It’s Memorial Day here in the U.S., and that means remembering those who have fought and fallen for the country. With that in mind, we thought it would be worth putting the spotlight on five patriotic superheroes who have died in the line of duty.
CAPTAIN AMERICA: Steve Rogers was not the first patriotic-themed hero but he was the one who stood above all the rest. A kid from Manhattan’s Lower East Side, Steve volunteered for “Operation: Rebirth” in the 1940s and was transformed into a super-soldier. Circumstances led him to be placed in suspended animation in 1945 and he did not awake again until decades later, becoming a “man of time” but determined to still fight for the ideals he believed America stood for (even if he no longer trusted the government itself).
Several years ago, the U.S. Congress passed the “Super-Human Registration Act” in the Marvel Universe. Anyone with advanced abilities was required to become an official agent of the U.S. government or else they would be declared a “living WMD” and imprisoned. Captain America refused to go along with this, stating that it was not the right of the government to declare who was free and who was not based on genetics or physical traits.
After several battles against those who supported registration, Cap declared that he would surrender himself to the authorities if he could state his case to the courts. But his enemies took advantage of this. While walking up the steps of the NY Supreme Court, Captain America was gunned down by agents of his arch-enemy, Hitler’s protégé, the Red Skull. Though his former partner Jim “Bucky” Barnes has taken on the mantle as the new Captain America, the world still mourns Steve Rogers.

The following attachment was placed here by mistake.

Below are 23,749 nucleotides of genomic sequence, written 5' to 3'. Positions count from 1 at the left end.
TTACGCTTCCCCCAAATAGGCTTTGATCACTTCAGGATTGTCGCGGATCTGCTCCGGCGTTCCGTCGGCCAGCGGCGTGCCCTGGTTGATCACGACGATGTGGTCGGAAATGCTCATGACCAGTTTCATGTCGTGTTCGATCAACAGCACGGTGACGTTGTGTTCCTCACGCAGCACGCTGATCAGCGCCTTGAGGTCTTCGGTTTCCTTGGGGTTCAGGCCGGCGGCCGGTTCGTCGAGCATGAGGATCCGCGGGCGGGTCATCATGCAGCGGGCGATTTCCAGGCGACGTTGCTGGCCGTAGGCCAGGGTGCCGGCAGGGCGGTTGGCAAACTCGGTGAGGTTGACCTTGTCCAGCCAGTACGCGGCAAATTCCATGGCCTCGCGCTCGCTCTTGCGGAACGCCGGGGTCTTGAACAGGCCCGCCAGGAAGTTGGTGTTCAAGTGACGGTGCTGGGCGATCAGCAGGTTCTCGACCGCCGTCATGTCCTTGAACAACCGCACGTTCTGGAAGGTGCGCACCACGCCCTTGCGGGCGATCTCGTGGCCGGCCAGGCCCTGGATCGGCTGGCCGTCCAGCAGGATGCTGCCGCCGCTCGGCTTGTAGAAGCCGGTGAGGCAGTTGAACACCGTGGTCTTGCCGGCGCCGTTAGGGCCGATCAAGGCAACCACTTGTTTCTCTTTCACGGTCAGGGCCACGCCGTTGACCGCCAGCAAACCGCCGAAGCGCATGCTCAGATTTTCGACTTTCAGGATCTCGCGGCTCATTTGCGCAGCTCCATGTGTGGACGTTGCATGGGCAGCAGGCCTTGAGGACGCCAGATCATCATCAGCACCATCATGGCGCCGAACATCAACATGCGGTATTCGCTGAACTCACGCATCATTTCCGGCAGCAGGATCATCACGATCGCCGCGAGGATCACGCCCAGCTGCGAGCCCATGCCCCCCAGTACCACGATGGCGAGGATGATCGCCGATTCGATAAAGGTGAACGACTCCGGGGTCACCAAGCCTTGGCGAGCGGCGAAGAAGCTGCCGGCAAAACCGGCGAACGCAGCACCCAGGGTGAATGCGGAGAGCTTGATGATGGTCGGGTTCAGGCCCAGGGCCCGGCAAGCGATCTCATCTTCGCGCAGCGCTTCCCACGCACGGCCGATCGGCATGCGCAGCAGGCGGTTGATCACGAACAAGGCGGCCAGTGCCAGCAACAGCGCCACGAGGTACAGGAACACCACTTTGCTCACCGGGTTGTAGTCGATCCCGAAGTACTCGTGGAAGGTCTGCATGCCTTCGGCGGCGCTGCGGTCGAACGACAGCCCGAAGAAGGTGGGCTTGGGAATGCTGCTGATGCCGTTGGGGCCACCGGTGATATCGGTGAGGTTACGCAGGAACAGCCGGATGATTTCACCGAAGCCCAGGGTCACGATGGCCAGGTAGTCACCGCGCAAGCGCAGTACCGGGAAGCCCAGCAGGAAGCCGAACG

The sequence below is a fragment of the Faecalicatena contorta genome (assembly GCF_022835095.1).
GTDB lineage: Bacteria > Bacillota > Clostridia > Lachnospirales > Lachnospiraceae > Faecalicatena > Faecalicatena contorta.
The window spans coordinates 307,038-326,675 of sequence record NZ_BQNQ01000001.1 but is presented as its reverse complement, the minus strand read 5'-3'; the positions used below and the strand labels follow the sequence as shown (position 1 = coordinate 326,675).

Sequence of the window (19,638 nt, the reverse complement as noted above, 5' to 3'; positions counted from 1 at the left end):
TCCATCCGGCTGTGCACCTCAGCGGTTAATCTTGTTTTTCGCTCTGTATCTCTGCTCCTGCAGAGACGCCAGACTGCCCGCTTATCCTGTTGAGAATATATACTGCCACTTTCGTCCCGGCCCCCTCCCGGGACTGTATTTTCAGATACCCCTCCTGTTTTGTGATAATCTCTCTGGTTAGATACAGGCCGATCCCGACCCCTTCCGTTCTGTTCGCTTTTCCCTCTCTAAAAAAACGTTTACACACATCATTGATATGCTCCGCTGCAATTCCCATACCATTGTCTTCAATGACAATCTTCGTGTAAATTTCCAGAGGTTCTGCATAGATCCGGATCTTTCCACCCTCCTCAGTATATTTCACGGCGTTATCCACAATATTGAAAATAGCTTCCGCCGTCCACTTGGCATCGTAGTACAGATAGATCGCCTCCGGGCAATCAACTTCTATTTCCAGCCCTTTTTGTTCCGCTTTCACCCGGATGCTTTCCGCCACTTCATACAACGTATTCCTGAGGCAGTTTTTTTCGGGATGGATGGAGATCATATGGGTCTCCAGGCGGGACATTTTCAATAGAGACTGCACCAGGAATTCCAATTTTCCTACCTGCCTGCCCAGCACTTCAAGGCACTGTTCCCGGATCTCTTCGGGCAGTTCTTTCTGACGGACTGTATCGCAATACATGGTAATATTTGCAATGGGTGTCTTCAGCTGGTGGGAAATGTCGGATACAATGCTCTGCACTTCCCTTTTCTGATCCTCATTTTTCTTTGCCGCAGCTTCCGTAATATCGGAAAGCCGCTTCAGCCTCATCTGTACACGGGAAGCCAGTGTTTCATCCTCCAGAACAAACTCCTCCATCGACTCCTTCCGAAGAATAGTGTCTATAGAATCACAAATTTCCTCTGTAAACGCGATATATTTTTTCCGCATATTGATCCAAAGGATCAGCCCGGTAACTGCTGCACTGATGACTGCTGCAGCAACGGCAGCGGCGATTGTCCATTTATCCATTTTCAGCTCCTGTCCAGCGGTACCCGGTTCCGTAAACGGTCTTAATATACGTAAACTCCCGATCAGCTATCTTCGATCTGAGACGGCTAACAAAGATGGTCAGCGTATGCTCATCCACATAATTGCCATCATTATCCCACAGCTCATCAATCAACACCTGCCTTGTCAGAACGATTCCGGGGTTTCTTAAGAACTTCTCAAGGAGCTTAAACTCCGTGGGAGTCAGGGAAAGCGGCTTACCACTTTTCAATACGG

MAJOR VICTORY: Recruited to lead a special government team known as the Force of July, William Vickers was given a high-tech suit which gave him flight, superhuman strength and the ability to wield energy blasts.
After years of doing his best to serve his country, Vickers was killed when he and a team of heroes attempted to defeat the demonic villain Eclipso.
THE SPIRIT OF ’76: In the 1940s, William Naslund was inspired by stories of Captain America. After training to be an exceptional fighter and athlete, Naslund became a costumed hero who hunted down Nazi spies. When Captain America later went missing in action, Naslund was asked to assume the hero’s identity so that the U.S. public did not lose hope.
He operated as the New Captain America for a couple of years but was then killed while trying to protect Congressional candidate John F. Kennedy.
SKYMAN: Originally, Sylvester Pemberton was the 1940s teen hero known as “The Star-Spangled Kid.” When he entered adulthood, the older hero Starman gave him technology that could manipulate cosmic energy. Sylvester used this to create a “cosmic converter belt” which gave him his powers of flight, energy blasts and super-strength and then renamed himself “Skyman.”
Sylvester was a well-loved hero and leader of the team Infinity, Inc. Sadly, he was later killed in a battle against the villain Solomon Grundy.
LADY LIBERTY: Armed with a torch that could manipulate energy, Lady Liberty was a member of the Force of July and did her best to protect the U.S. from extra-normal threats. She later sacrificed her life to protect the Earth from the terrorist cult-leader Kobra.
Since then, there have been other heroes called Lady Liberty, most of whom, sadly, have also been killed.
Any other superheroes who should've made the list? Let us know in the comment section!